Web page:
For me, these are real fears that hit me on an emotional level. The first because I despair at my compatriots selling themselves (and the nation) so short; the second because it really is a kind of existential struggle for balance in the public narrative that has very profound and irreversible consequences.

          I’m not sure if fellow MB readers with an anti-mining slant feel the same as me. But in my case, these are emotional hot buttons which make it difficult to conduct a very rational discussion on this topic for an extended period!

  6. > As a media expert, I’m here to tell you your argument is naive.

    I don’t say her intentions are pure. Nor were Conrad Black’s. She won’t be any more successful at it than he was — if the company is even still around in a few years.

    • GR has deeper pockets than Conrad Black ever did. And if you were around at the time, you would have surely deduced that those editors and journalists exiting the doors of The Age perhaps had something to do with Black’s political motives.

      • What is about GRs motivation, if any, that frightens you? Surely we are all grown-ups capable of independent thought.

        • You really believe that our country consists entirely of grown-up adults capable of independent thought???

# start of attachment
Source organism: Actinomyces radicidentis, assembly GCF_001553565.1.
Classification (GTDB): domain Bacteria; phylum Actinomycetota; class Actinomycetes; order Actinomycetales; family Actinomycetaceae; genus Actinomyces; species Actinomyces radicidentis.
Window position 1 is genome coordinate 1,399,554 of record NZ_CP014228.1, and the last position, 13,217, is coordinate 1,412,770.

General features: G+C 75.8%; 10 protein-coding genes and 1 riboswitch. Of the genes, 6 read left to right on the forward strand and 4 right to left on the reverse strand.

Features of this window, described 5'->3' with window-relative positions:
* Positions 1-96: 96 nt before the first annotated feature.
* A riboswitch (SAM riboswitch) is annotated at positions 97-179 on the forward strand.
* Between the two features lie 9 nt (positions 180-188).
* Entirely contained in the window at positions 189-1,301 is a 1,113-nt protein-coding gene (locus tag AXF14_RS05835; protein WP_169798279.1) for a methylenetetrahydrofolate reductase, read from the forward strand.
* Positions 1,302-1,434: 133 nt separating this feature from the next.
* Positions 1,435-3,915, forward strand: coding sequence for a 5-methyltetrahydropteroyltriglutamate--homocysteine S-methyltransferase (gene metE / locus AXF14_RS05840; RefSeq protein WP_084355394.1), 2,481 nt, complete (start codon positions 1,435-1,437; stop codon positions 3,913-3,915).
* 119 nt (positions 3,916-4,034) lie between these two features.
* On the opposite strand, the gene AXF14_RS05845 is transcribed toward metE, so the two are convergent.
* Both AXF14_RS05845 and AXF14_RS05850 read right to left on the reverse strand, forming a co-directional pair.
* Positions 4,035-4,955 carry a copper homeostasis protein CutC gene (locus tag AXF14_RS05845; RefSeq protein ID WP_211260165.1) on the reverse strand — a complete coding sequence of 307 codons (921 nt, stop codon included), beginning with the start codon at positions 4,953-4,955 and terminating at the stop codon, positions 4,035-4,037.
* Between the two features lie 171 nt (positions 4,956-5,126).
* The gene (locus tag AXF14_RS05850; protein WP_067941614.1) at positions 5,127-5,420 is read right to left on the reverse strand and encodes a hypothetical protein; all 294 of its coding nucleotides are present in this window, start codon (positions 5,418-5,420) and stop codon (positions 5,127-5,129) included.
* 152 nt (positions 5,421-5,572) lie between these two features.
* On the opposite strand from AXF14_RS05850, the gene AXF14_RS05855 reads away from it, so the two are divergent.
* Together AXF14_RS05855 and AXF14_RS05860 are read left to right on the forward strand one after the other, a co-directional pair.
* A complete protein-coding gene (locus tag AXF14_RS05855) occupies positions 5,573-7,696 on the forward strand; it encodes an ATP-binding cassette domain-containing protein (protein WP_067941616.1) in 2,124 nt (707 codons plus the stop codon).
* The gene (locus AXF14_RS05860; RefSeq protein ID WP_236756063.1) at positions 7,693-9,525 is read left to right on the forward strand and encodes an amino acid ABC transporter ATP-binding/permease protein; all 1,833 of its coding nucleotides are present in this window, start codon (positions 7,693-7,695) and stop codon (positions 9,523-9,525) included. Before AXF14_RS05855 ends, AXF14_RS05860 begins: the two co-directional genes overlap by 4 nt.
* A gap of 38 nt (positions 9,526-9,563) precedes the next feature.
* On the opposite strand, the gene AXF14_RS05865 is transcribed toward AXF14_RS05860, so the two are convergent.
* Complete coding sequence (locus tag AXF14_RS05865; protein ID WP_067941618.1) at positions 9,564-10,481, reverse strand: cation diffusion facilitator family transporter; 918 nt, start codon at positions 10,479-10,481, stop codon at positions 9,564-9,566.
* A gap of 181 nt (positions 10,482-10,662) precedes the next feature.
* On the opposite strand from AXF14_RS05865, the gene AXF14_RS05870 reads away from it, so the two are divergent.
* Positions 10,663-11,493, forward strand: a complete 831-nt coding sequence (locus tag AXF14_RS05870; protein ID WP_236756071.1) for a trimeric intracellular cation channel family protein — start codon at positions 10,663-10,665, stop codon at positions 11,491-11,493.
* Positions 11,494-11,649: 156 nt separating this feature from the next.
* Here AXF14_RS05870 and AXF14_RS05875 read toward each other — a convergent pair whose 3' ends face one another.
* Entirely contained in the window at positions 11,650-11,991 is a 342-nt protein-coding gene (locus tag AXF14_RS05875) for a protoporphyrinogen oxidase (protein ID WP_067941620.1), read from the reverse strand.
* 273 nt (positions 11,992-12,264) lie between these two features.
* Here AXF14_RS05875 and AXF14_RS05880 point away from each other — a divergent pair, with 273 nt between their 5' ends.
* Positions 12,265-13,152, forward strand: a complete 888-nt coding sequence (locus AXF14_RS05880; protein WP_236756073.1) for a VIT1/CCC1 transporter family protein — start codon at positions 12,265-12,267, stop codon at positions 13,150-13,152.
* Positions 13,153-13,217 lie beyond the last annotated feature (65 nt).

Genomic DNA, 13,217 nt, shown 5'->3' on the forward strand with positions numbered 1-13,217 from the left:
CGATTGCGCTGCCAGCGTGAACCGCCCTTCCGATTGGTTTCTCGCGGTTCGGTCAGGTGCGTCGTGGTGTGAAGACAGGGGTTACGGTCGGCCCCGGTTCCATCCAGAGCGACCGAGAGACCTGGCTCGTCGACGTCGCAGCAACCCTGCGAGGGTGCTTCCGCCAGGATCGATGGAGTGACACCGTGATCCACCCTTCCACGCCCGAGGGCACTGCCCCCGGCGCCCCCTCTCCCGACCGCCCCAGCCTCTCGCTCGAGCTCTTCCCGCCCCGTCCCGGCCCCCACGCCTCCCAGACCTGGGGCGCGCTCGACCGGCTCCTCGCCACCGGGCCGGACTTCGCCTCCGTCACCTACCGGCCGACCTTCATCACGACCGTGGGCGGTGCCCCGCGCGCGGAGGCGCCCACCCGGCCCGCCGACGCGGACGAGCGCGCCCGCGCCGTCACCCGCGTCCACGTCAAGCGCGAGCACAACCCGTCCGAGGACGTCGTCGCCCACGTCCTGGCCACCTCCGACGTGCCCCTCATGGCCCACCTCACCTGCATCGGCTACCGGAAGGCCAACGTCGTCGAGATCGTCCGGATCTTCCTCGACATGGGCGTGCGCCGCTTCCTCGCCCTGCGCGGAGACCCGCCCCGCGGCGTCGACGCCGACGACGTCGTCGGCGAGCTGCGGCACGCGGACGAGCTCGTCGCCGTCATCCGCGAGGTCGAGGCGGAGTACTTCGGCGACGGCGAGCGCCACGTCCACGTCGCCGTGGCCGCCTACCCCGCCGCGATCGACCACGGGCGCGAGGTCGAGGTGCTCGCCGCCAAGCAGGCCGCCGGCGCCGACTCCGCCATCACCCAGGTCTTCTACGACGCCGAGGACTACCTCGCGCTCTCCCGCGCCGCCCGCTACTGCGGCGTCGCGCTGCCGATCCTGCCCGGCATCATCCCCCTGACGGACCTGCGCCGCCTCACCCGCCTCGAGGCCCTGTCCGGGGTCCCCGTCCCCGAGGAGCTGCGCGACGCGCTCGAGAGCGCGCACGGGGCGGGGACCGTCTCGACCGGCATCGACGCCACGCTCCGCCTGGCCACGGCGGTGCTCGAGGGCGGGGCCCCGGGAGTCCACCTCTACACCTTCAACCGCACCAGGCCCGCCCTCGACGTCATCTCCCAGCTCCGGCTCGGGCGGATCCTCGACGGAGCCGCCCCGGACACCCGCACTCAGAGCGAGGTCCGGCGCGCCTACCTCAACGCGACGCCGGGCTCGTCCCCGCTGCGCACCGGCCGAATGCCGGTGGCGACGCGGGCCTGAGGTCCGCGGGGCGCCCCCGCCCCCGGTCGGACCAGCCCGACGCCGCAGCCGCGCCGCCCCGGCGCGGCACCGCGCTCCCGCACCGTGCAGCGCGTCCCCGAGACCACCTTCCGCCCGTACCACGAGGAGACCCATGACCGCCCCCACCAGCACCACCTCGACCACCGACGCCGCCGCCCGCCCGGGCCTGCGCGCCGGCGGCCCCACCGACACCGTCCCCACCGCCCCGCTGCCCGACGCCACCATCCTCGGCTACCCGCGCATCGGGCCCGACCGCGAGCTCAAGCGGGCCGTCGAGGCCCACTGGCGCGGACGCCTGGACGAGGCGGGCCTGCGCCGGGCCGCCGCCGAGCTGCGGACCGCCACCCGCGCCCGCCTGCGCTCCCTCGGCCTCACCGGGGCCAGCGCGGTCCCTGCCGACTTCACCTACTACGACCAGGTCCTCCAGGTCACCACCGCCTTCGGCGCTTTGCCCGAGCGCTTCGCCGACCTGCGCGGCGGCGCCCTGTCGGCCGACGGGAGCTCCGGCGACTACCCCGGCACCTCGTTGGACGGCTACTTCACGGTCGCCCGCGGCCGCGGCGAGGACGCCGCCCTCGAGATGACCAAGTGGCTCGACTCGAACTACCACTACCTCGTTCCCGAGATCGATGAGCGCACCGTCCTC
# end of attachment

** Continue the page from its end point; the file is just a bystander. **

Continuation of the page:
• Come on 3d, you don’t need to be that disingenous. If people really are impervious to the messages they are subjected to via the media – and for most those messages do still predominantly come from MSM – then advertisers have been pouring billions of dollars a year down the toilet, the public relations and marketing professions are redundant, and Rupert Murdoch may as well divest his media interests and set up a wordpress blog to wield political influence.

          • I am not saying all of the above don’t have influence. They do.

            Just one influence among a myriad of influences. They are not coercive.

          • 3d
            If I didn’t think you were mostly just playing out a role here, I would be inclined to go the full Chomsky on you, and berate you for such an incredibly jejune conception of power relations.

        • “Surely we are all grown-ups capable of independent thought.”

          Now that is truly naive !

          Most people don’t have the time or the inclination to determine fact from opinion on most subjects. They trust their media source to do that for them.
          And they pick that media source to confirm their personal bias …

          • And so what? It is(was) a free country!

            People can use whatever source they like to determine their views, even the comments thread at ZH if that is their bent.

            “And they pick that media source to confirm their personal bias ”

            Certainly see a lot of that here at MB.

          • well, I suspect I am one of those that chose MB because it satisfies my personal bias. 🙂

            That being that I prefer the clear display of data, and how it is analysed to reach a conclusion. I don’t get all the trading stuff, which is less clear, but most of the housing discussion atleast revolves around the housing/finance data.